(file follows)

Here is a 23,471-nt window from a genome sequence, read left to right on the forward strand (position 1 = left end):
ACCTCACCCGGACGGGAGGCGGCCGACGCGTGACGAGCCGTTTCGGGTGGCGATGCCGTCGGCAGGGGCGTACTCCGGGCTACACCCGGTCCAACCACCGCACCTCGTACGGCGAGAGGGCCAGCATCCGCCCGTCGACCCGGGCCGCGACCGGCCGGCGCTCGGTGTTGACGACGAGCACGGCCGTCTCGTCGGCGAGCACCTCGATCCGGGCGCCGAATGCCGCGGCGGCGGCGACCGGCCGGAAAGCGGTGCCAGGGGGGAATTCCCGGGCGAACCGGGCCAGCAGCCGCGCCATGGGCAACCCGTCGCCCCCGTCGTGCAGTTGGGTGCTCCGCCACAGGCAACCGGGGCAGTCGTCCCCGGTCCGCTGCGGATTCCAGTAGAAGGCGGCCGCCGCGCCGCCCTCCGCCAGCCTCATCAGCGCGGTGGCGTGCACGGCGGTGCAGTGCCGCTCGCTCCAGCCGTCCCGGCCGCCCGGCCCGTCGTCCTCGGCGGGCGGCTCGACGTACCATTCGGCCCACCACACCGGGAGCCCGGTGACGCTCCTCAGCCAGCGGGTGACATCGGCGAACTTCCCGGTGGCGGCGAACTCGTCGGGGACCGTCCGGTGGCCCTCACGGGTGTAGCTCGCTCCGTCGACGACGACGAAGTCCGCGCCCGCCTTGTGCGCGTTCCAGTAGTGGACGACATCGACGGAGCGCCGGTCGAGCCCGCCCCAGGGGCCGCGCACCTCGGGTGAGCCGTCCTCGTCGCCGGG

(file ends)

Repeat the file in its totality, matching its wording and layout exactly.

Here is a 23,471-nt window from a genome sequence, read left to right on the forward strand (position 1 = left end):
ACCTCACCCGGACGGGAGGCGGCCGACGCGTGACGAGCCGTTTCGGGTGGCGATGCCGTCGGCAGGGGCGTACTCCGGGCTACACCCGGTCCAACCACCGCACCTCGTACGGCGAGAGGGCCAGCATCCGCCCGTCGACCCGGGCCGCGACCGGCCGGCGCTCGGTGTTGACGACGAGCACGGCCGTCTCGTCGGCGAGCACCTCGATCCGGGCGCCGAATGCCGCGGCGGCGGCGACCGGCCGGAAAGCGGTGCCAGGGGGGAATTCCCGGGCGAACCGGGCCAGCAGCCGCGCCATGGGCAACCCGTCGCCCCCGTCGTGCAGTTGGGTGCTCCGCCACAGGCAACCGGGGCAGTCGTCCCCGGTCCGCTGCGGATTCCAGTAGAAGGCGGCCGCCGCGCCGCCCTCCGCCAGCCTCATCAGCGCGGTGGCGTGCACGGCGGTGCAGTGCCGCTCGCTCCAGCCGTCCCGGCCGCCCGGCCCGTCGTCCTCGGCGGGCGGCTCGACGTACCATTCGGCCCACCACACCGGGAGCCCGGTGACGCTCCTCAGCCAGCGGGTGACATCGGCGAACTTCCCGGTGGCGGCGAACTCGTCGGGGACCGTCCGGTGGCCCTCACGGGTGTAGCTCGCTCCGTCGACGACGACGAAGTCCGCGCCCGCCTTGTGCGCGTTCCAGTAGTGGACGACATCGACGGAGCGCCGGTCGAGCCCGCCCCAGGGGCCGCGCACCTCGGGTGAGCCGTCCTCGTCGCCGGG